Types of Anxiety Disorders
Generalized anxiety disorder
Social anxiety disorder
A condition triggered by trauma and stress known as post-traumatic stress (PTSD) (a type of trauma-related stress-related disorder)
Additional anxiety disorders (separation anxiety and phobias specific to Agonaphobia selective Mutism)
Generalized Anxiety Disorder
Patients who suffer from the disorder of generalized anxiety (GAD) suffer from continuous and constant fear, anxiety and fear which is hard to control and not related to situation.3 GAD can be diagnosed by the onset of symptoms all day long for least six months.1
The signs associated with GAD are:
Soreness, muscle tension and aches
Adults should have at least three signs in addition to anxiety or fear in order to be able diagnose GAD. Children need only one of these signs, together with anxiety or worry to be able to be given the diagnosis.1
Social Anxiety Disorder
Social anxiety disorder is often called social phobia is defined by a serious anxiety over performance and social situations.2 It’s not just shyness. The people suffering from this condition experience extreme anxiety, that can lead to avoidance behavior when meeting new people or maintaining relationships and speaking in front of others, dining out with friends, and numerous other.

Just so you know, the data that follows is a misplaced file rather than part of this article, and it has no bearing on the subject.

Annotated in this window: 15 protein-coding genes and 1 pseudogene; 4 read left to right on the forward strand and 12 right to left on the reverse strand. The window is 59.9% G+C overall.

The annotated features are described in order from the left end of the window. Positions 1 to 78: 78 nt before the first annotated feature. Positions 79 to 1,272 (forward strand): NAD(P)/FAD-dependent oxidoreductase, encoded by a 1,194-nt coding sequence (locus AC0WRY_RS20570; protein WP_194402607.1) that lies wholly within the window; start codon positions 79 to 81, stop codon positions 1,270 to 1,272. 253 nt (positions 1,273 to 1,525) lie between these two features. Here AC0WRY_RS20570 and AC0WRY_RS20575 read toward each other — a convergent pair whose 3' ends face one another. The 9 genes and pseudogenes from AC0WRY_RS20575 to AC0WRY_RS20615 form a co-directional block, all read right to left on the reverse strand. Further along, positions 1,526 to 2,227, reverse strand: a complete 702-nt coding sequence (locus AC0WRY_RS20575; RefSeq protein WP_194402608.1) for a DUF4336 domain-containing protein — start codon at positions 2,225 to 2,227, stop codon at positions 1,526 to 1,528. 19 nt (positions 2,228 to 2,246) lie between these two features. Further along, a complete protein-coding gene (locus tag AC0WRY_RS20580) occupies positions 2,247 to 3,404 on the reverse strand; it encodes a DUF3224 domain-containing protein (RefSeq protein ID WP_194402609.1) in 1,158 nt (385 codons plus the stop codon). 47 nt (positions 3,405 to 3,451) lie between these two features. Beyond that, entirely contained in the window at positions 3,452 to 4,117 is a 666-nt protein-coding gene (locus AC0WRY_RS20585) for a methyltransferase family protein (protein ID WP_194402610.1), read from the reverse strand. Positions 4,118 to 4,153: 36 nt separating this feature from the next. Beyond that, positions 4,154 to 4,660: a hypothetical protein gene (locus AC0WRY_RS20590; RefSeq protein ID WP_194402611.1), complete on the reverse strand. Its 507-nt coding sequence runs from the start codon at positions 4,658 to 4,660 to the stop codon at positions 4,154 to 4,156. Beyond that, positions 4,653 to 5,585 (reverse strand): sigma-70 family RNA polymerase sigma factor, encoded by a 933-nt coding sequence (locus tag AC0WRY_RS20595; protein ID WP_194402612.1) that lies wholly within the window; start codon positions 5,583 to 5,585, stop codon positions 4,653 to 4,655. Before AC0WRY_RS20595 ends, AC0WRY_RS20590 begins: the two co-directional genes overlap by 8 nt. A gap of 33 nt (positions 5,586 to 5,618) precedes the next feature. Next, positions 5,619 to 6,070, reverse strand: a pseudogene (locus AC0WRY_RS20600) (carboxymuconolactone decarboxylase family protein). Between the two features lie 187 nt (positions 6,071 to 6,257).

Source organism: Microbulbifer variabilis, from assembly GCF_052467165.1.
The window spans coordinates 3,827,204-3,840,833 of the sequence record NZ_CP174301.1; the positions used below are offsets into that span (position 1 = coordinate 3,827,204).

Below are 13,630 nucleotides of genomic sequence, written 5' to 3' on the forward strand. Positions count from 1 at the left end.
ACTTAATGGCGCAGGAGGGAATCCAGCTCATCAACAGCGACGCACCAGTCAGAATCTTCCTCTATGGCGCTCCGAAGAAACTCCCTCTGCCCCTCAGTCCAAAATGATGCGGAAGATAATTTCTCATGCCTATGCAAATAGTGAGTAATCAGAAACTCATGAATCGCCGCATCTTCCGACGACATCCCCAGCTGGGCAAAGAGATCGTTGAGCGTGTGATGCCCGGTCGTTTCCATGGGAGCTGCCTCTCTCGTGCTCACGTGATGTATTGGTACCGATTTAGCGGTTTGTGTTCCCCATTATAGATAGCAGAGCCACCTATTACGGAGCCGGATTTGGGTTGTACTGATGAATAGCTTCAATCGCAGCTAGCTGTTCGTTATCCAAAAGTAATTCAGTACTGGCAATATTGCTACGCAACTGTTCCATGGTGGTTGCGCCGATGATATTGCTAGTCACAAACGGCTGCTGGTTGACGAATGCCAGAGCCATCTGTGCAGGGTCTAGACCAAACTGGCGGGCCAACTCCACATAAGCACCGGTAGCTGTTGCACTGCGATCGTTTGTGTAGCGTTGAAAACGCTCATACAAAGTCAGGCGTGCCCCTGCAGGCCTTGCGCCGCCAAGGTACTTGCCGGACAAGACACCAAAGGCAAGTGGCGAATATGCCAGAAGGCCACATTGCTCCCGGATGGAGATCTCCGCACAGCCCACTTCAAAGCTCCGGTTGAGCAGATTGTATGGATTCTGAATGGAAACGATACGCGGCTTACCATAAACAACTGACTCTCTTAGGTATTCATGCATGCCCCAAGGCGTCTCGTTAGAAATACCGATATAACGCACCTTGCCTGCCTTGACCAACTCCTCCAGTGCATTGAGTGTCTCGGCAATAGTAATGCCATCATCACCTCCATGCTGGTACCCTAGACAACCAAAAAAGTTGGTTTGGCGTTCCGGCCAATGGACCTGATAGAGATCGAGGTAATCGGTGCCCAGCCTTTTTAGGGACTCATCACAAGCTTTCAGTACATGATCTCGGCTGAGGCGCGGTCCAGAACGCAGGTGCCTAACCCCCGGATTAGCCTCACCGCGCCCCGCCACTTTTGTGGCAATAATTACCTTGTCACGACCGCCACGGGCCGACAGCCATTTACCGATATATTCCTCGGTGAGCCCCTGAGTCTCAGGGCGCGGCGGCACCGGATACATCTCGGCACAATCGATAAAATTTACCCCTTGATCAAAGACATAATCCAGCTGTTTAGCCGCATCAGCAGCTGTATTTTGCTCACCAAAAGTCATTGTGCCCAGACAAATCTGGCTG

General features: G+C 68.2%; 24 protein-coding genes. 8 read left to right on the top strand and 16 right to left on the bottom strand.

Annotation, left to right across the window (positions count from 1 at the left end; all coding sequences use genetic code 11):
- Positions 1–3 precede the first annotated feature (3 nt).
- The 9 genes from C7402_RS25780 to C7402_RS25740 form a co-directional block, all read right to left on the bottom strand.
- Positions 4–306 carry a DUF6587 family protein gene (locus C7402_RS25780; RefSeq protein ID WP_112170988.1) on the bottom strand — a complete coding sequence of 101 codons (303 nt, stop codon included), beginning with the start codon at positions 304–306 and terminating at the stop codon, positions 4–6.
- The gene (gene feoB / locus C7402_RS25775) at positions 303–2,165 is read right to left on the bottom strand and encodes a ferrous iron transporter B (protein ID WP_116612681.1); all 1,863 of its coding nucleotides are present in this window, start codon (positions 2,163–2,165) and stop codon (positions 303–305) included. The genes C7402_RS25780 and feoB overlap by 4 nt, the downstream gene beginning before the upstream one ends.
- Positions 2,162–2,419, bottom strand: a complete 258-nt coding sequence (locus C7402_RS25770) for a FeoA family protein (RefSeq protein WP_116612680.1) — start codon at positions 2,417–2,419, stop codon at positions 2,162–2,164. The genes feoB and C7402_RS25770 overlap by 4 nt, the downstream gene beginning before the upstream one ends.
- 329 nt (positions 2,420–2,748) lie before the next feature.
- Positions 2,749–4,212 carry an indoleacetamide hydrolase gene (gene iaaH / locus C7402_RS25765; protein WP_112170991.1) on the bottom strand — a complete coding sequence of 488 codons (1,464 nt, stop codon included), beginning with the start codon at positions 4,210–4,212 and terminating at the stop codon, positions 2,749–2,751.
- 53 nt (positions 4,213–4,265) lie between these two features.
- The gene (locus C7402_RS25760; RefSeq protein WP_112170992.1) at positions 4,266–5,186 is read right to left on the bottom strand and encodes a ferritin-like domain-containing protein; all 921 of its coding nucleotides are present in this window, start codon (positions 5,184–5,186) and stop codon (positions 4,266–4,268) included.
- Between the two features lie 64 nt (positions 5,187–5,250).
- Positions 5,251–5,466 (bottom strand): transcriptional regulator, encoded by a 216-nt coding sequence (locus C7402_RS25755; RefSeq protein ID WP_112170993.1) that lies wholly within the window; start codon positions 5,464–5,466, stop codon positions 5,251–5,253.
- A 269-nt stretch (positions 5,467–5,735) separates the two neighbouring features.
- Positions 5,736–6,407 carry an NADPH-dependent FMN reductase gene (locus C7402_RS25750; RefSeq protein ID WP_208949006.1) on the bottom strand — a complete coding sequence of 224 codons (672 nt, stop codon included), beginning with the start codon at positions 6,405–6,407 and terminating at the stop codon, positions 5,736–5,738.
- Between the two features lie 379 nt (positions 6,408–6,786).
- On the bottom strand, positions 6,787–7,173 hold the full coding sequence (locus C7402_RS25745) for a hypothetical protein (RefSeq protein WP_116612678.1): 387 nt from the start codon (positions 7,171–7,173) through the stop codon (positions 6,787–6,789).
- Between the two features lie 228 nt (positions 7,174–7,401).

The signs of a social anxiety disorder could be:
Fear and anxiety that is not commonplace in many social situations
Heart rate increases rapidly
The feeling can be described as “mind going blank”
Self-judgment and self-consciousness
Avoiding social gatherings or being afraid in these circumstances.
Inadequate functioning in social, occupational as well as other areas of function
People may suffer from generally social anxiety disorders, or a anxiety related to performance (such for speaking or performing before others).
Social anxiety disorder can appear different in children. Particularly for children, anxiety is common within group settings and not just with adults. The symptoms may manifest as screaming, anger or crying or freezing, or refusing to talk.
OCD is a disorder of the mind that affects many people. (OCD) refers to a series of thoughts that occur frequently and are not pleasant and may cause specific, repeatable actions that interfere with daily life.4 OCD is no longer thought of as an anxiety disorder as per DSM-5 However the symptoms of OCD are an indication of anxiety. As a result experts tend to link OCD with anxiety disorders.